Novelists often offer deep insights into the human psyche that take psychologists years to test. In his 1864 Notes from Underground, for example, Russian novelist Fyodor Dostoyevsky observed: “Every man has reminiscences which he would not tell to everyone, but only to his friends. He has other matters in his mind which he would not reveal even to his friends, but only to himself, and that in secret. But there are other things which a man is afraid to tell even to himself, and every decent man has a number of such things stored away in his mind.”

Intuitively, the observation rings true, but is it true experimentally? Twenty years ago social psychologists Anthony Greenwald, Mahzarin Banaji and Brian Nosek developed an instrument called the Implicit Association Test (IAT) that, they claimed, can read the innermost thoughts that you are afraid to tell even yourself. And those thoughts appear to be dark and prejudiced: we favor white over black, young over old, thin over fat, straight over gay, able over disabled, and more.

I took the test myself, as can you (Google “Project Implicit”). The race task first asks you to separate black and white faces into one of two categories: White people and Black people. Simple. Next you are asked to sort a list of words (joy, terrible, love, agony, peace, horrible, wonderful, nasty, and so on) into either Good or Bad buckets. Easy. Then the words and the black and white faces appear on the screen one at a time for you to sort into either Black people/Good or White people/Bad. The word “joy,” for example, would go into the first category, whereas a white face would go into the second category. This sorting becomes noticeably slower. Finally, you are tasked with sorting the words and faces into the categories White people/Good or Black people/Bad. Distressingly, I was much quicker to associate words like joy, love and pleasure with White people/Good than I was with Black people/Good.

The test's assessment of me was not heartening: “Your data suggest a strong automatic preference for White people over Black people. Your result is described as 'automatic preference for Black people over White people' if you were faster responding when Black people and Good are assigned to the same response key than when White people and Good were classified with the same key. Your score is described as an 'automatic preference for White people over Black people' if the opposite occurred.”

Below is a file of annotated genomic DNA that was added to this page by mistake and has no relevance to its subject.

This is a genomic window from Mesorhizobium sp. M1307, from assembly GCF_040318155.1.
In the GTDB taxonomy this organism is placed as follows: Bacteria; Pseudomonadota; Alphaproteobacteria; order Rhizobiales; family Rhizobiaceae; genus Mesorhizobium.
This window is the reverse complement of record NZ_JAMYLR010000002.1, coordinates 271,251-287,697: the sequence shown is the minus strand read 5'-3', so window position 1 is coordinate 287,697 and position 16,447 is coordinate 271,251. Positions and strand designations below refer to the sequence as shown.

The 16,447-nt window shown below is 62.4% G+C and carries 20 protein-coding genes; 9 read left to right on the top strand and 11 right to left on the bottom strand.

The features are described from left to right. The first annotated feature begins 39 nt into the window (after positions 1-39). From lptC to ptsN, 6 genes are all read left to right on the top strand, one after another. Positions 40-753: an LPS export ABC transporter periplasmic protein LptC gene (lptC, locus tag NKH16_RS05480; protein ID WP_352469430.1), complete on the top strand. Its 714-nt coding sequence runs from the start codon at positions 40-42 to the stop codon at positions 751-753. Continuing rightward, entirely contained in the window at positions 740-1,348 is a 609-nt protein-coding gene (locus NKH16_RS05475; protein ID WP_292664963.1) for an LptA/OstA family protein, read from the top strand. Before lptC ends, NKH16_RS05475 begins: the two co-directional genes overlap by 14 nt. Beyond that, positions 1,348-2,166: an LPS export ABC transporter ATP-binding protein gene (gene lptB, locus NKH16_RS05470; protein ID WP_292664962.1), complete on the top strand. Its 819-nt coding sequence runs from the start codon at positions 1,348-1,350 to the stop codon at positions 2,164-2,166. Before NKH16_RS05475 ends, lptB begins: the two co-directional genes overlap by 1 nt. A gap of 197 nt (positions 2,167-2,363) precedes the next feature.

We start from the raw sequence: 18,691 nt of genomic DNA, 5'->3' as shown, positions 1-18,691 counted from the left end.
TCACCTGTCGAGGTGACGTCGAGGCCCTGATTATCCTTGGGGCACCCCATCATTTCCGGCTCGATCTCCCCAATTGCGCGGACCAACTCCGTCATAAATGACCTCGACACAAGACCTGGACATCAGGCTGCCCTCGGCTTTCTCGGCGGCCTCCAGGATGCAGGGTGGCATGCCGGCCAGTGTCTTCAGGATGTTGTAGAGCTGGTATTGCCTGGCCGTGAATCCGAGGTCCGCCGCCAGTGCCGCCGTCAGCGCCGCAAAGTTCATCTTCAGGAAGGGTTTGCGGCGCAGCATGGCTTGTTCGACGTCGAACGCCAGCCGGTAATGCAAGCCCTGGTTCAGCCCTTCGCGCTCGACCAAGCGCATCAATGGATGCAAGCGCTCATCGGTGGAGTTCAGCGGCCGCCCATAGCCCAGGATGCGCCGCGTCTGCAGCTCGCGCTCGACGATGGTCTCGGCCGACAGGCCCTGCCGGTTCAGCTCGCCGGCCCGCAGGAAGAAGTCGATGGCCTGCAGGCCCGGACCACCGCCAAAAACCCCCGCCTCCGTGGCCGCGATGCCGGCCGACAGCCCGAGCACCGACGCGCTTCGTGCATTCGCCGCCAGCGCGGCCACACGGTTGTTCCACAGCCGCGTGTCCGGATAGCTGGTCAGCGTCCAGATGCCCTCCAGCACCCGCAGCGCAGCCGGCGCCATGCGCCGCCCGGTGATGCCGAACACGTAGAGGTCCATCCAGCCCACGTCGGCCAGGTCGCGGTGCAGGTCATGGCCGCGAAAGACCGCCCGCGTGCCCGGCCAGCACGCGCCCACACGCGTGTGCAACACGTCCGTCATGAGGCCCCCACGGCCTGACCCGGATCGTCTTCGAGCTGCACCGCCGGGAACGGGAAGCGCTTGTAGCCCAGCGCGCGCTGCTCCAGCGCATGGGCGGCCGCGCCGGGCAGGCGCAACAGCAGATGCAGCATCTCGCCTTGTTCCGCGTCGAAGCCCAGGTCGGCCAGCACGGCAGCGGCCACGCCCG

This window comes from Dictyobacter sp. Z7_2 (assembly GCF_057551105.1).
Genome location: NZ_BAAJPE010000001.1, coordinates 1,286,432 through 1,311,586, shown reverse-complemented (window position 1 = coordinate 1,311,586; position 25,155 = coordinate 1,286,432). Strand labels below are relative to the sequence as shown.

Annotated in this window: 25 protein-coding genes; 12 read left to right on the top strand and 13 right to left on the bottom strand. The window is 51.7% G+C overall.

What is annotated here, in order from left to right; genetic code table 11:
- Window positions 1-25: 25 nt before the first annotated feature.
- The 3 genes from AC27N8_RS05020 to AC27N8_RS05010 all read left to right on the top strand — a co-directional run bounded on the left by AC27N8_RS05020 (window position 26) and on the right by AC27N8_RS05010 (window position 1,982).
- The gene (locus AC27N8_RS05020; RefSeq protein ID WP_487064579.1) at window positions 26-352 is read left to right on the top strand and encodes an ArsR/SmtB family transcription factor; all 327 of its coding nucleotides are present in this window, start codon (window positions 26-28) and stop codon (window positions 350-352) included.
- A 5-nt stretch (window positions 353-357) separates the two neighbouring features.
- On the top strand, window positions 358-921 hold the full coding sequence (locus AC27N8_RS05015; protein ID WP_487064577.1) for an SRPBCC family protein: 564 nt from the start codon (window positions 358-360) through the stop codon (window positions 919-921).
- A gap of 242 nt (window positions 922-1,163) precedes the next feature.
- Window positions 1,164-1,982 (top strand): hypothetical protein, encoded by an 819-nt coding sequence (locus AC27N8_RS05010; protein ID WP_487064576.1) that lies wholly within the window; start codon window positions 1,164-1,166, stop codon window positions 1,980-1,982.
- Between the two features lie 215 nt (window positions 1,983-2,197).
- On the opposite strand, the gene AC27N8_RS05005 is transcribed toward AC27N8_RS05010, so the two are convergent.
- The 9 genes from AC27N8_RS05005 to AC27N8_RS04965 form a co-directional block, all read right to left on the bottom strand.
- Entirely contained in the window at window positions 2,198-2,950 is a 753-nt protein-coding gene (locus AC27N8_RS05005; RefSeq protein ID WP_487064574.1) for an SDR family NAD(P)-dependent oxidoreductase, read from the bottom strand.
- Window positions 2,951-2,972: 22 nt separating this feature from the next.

Does this mean I'm a closeted racist? And because most people, including African-Americans, score similarly to me on the IAT, does this mean we are all racists? The Project Implicit Web site suggests it does: “Implicit biases can predict behavior. If we want to treat people in a way that reflects our values, then it is critical to be mindful of hidden biases that may influence our actions.”

I'm skeptical. First, unconscious states of mind are notoriously difficult to discern and require subtle experimental protocols to elicit. Second, associations between words and categories may simply be measuring familiar cultural or linguistic affiliations—associating “blue” and “sky” faster than “blue” and “doughnuts” does not mean I unconsciously harbor a pastry prejudice. Third, negative words have more emotional salience than positive words, so the IAT may be tapping into the negativity bias instead of prejudice. Fourth, IAT researchers have been unable to produce any interventions that can reduce the alleged prejudicial associations. A preprint of a 2016 meta-analysis by psychologist Patrick Forscher and his colleagues, made available on the Open Science Framework, examined 426 studies of 72,063 subjects and “found little evidence that changes in implicit bias mediate changes in explicit bias or behavior.” Fifth, the IAT does not predict prejudicial behavior. A 2013 meta-analysis by psychologist Frederick Oswald and his associates in the Journal of Personality and Social Psychology concluded that “the IAT provides little insight into who will discriminate against whom.”

For centuries the arc of the moral universe has been bending toward justice as a result of changing people's explicit behaviors and beliefs, not on the basis of ferreting out implicit prejudicial witches through the spectral evidence of unconscious associations. Although bias and prejudice still exist, they are not remotely as bad as a mere half a century ago, much less half a millennium ago. We ought to acknowledge such progress and put our energies into figuring out what we have been doing right—and do more of it.